This is what happens when you’re working from home and your attention begins to wander come Friday afternoon…

So my thought process when looking at my holding in Spirent Communications (LON:SPT) today, when it was trading around 298p, went something like this: 'I like it when stocks hover just below a round number, they often pop higher when they break through….......... well if that’s true, it should mean fewer stocks will sit just above a round number......... I could probably check that.’ Hence I decided to download all the pricing data from the FTSE All-Share index into Excel, and have a play around!

If share prices are relatively random (note: share prices, not company valuations), then we should expect to see roughly 10% of share prices land within each decile between the big round numbers, such as say 300p and 400p: i.e. 10% of stocks having a share price of 300p – 309.99p, 10% with a share price of 310p – 319.99p, and so on.

Over time share prices move around a lot, therefore if we do discover any patterns, this could probably be attributed to behavioural reasons, rooted in investor psychology.

The theory I’m testing is that once a share price breaks its round-number resistance (e.g. moving from 298p to 300p or 29p to 30p), selling pressure reduces / buying pressure increases, and it’s off to the races. Therefore it shouldn’t linger at say 300p – 310p for very long, but race higher.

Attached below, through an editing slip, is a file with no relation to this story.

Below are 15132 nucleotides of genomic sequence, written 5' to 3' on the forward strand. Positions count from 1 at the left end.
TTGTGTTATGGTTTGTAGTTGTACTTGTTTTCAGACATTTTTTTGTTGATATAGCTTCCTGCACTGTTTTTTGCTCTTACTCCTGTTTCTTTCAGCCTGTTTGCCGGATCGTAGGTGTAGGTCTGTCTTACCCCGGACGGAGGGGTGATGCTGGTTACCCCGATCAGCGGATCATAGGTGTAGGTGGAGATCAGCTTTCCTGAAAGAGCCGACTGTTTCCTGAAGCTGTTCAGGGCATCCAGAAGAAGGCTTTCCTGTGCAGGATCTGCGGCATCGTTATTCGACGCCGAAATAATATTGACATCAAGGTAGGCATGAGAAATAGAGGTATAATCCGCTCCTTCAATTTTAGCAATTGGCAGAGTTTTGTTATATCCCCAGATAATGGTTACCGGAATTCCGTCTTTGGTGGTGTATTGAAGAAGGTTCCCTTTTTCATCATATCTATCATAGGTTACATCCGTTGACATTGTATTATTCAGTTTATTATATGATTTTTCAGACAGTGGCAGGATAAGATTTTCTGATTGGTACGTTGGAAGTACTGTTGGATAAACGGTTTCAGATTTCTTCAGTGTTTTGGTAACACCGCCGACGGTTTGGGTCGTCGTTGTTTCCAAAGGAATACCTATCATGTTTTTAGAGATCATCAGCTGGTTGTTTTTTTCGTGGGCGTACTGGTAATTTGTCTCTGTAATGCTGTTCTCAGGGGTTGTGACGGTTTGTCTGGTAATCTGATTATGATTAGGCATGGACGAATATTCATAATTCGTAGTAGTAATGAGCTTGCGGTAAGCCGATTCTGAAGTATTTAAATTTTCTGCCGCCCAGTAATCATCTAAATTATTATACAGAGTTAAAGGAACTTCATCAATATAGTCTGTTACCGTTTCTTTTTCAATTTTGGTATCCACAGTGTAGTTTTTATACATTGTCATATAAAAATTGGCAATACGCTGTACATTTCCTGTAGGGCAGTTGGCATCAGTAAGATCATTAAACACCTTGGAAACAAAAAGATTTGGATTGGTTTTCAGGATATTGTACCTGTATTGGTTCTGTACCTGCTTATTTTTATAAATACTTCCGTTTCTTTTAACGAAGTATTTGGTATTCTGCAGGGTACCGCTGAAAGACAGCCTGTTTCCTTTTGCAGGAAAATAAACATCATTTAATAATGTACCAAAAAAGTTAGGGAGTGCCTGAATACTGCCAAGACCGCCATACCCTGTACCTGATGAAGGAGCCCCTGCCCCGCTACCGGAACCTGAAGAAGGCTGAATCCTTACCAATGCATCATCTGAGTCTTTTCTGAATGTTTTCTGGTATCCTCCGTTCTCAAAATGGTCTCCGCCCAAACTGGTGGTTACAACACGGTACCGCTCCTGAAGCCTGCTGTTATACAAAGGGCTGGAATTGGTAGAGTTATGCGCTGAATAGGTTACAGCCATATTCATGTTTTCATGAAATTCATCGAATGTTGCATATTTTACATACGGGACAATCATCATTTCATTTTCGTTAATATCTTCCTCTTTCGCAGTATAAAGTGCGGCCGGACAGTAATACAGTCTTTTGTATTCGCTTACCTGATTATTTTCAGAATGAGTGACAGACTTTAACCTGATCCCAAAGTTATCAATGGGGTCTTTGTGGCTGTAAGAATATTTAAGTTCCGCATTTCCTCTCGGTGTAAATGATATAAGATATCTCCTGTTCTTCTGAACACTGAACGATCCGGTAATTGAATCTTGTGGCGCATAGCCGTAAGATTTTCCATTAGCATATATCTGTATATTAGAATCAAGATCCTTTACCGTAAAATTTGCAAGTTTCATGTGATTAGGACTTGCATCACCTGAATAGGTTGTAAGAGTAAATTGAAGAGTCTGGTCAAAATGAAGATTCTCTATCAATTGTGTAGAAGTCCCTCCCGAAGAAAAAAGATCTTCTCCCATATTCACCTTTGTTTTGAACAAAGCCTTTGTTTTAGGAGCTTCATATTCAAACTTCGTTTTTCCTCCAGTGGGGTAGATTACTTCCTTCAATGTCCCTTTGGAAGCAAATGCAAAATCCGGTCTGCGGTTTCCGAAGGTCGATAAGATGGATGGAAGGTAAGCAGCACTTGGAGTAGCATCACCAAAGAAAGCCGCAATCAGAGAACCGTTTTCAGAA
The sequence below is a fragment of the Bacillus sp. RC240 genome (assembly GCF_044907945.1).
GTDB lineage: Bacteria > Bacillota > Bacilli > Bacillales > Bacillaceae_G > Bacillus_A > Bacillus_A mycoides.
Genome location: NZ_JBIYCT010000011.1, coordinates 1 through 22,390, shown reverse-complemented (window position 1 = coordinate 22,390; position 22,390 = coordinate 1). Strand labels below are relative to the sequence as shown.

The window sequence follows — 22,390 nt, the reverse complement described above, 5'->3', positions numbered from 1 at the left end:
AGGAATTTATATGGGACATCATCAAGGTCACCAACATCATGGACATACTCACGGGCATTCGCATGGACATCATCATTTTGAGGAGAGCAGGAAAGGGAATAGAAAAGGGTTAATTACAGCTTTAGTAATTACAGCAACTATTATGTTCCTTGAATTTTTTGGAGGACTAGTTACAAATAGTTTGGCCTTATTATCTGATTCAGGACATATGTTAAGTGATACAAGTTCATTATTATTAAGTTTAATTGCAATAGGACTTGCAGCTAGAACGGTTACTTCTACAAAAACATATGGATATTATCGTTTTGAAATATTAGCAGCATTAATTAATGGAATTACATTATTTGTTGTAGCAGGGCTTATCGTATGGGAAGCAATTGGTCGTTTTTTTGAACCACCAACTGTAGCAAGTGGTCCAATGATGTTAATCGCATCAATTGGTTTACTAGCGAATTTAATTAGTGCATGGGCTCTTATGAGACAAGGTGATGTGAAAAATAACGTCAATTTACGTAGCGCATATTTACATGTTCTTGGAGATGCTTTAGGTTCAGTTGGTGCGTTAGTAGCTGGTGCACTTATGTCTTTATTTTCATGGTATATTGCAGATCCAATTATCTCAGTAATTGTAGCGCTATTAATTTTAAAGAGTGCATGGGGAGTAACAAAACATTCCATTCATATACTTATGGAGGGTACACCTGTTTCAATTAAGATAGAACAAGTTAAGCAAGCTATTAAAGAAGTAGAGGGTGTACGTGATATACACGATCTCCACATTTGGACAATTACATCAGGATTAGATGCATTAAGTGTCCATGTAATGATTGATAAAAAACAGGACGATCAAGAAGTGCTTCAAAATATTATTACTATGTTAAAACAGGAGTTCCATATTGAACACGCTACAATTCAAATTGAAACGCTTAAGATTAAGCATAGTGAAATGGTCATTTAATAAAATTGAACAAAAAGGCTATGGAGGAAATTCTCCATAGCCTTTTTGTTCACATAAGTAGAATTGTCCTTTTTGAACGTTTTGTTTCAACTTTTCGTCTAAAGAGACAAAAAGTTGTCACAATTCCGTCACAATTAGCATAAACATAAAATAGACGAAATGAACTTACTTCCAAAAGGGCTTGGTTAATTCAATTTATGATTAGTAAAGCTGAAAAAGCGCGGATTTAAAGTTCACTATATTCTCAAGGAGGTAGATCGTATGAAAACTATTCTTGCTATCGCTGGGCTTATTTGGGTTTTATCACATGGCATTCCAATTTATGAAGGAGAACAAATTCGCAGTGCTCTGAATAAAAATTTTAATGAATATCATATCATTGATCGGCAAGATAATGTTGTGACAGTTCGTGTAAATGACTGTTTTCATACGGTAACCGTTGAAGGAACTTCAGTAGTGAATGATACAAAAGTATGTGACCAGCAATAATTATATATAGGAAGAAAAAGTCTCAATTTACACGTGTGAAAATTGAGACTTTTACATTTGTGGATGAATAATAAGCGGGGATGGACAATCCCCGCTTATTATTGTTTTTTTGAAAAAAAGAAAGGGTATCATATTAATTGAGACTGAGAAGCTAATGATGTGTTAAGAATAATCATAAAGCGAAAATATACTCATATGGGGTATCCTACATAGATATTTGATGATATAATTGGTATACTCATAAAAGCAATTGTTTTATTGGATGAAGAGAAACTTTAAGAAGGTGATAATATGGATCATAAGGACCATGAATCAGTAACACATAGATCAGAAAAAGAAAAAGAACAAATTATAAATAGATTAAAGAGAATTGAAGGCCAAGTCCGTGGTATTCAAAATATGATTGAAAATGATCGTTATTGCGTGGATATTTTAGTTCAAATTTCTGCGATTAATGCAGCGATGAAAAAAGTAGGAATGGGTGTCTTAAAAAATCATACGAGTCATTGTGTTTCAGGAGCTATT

What does the data tell us?


The exact opposite!

Lots of stocks are sitting just above their round-number resistance, at the equivalent of 300p – 309.99p. So I need to turn my theory on its head – stocks often sit just above their round-number support levels, and once they breach this support a further collapse may be likely – they’re possibly more inclined to move from say 300p to 250p in short order.

Of course, this is one snapshot in time on a random Friday in October. A proper time-series analysis would need to be conducted, to get meaningful results and uncover any true patterns. But it does suggest that something statistically significant may be going on, with 15% of stocks just above their whole number resistance, and only 7.5% sitting just below it with a 9 as their second digit. There are roughly double the number…

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